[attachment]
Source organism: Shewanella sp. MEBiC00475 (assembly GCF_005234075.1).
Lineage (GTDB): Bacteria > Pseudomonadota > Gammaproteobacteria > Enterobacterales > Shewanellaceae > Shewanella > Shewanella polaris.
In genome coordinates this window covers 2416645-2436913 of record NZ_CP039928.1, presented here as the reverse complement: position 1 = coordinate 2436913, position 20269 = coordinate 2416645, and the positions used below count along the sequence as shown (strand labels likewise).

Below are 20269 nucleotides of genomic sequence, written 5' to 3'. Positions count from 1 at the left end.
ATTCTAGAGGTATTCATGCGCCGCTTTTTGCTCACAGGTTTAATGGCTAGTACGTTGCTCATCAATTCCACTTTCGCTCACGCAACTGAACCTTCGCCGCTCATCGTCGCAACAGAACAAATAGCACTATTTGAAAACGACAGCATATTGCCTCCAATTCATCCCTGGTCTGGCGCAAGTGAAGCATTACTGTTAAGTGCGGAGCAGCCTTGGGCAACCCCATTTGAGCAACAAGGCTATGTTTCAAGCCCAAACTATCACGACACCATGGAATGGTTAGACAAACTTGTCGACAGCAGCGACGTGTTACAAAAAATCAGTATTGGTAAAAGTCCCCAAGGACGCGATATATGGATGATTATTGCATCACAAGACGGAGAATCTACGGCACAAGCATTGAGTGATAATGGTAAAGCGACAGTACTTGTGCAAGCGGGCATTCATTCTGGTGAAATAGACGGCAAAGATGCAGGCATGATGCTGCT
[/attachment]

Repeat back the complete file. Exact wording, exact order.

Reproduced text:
Source organism: Shewanella sp. MEBiC00475 (assembly GCF_005234075.1).
Lineage (GTDB): Bacteria > Pseudomonadota > Gammaproteobacteria > Enterobacterales > Shewanellaceae > Shewanella > Shewanella polaris.
In genome coordinates this window covers 2416645-2436913 of record NZ_CP039928.1, presented here as the reverse complement: position 1 = coordinate 2436913, position 20269 = coordinate 2416645, and the positions used below count along the sequence as shown (strand labels likewise).

Below are 20269 nucleotides of genomic sequence, written 5' to 3'. Positions count from 1 at the left end.
ATTCTAGAGGTATTCATGCGCCGCTTTTTGCTCACAGGTTTAATGGCTAGTACGTTGCTCATCAATTCCACTTTCGCTCACGCAACTGAACCTTCGCCGCTCATCGTCGCAACAGAACAAATAGCACTATTTGAAAACGACAGCATATTGCCTCCAATTCATCCCTGGTCTGGCGCAAGTGAAGCATTACTGTTAAGTGCGGAGCAGCCTTGGGCAACCCCATTTGAGCAACAAGGCTATGTTTCAAGCCCAAACTATCACGACACCATGGAATGGTTAGACAAACTTGTCGACAGCAGCGACGTGTTACAAAAAATCAGTATTGGTAAAAGTCCCCAAGGACGCGATATATGGATGATTATTGCATCACAAGACGGAGAATCTACGGCACAAGCATTGAGTGATAATGGTAAAGCGACAGTACTTGTGCAAGCGGGCATTCATTCTGGTGAAATAGACGGCAAAGATGCAGGCATGATGCTGCT